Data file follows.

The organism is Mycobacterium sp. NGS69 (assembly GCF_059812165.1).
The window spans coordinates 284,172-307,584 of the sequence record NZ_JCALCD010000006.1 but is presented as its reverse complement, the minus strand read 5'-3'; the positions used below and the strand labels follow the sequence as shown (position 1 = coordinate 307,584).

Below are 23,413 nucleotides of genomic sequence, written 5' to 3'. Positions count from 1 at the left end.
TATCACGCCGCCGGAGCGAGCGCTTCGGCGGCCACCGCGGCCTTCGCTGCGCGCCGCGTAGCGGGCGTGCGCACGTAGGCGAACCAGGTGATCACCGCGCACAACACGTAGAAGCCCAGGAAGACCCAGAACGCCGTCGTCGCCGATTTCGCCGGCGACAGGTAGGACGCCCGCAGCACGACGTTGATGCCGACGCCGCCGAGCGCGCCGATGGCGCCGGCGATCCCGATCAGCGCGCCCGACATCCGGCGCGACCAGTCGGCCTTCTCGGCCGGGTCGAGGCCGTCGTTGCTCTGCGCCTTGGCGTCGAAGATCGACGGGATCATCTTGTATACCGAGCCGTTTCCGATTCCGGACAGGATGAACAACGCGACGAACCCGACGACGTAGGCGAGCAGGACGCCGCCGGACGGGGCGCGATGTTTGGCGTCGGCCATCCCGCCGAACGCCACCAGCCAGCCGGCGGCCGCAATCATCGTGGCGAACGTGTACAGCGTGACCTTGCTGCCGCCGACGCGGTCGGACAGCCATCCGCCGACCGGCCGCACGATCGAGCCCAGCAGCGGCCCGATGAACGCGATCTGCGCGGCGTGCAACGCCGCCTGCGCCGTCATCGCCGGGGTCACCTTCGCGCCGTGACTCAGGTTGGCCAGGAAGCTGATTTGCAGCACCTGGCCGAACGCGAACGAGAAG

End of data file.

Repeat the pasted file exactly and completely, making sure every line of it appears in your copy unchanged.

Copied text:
The organism is Mycobacterium sp. NGS69 (assembly GCF_059812165.1).
The window spans coordinates 284,172-307,584 of the sequence record NZ_JCALCD010000006.1 but is presented as its reverse complement, the minus strand read 5'-3'; the positions used below and the strand labels follow the sequence as shown (position 1 = coordinate 307,584).

Below are 23,413 nucleotides of genomic sequence, written 5' to 3'. Positions count from 1 at the left end.
TATCACGCCGCCGGAGCGAGCGCTTCGGCGGCCACCGCGGCCTTCGCTGCGCGCCGCGTAGCGGGCGTGCGCACGTAGGCGAACCAGGTGATCACCGCGCACAACACGTAGAAGCCCAGGAAGACCCAGAACGCCGTCGTCGCCGATTTCGCCGGCGACAGGTAGGACGCCCGCAGCACGACGTTGATGCCGACGCCGCCGAGCGCGCCGATGGCGCCGGCGATCCCGATCAGCGCGCCCGACATCCGGCGCGACCAGTCGGCCTTCTCGGCCGGGTCGAGGCCGTCGTTGCTCTGCGCCTTGGCGTCGAAGATCGACGGGATCATCTTGTATACCGAGCCGTTTCCGATTCCGGACAGGATGAACAACGCGACGAACCCGACGACGTAGGCGAGCAGGACGCCGCCGGACGGGGCGCGATGTTTGGCGTCGGCCATCCCGCCGAACGCCACCAGCCAGCCGGCGGCCGCAATCATCGTGGCGAACGTGTACAGCGTGACCTTGCTGCCGCCGACGCGGTCGGACAGCCATCCGCCGACCGGCCGCACGATCGAGCCCAGCAGCGGCCCGATGAACGCGATCTGCGCGGCGTGCAACGCCGCCTGCGCCGTCATCGCCGGGGTCACCTTCGCGCCGTGACTCAGGTTGGCCAGGAAGCTGATTTGCAGCACCTGGCCGAACGCGAACGAGAAG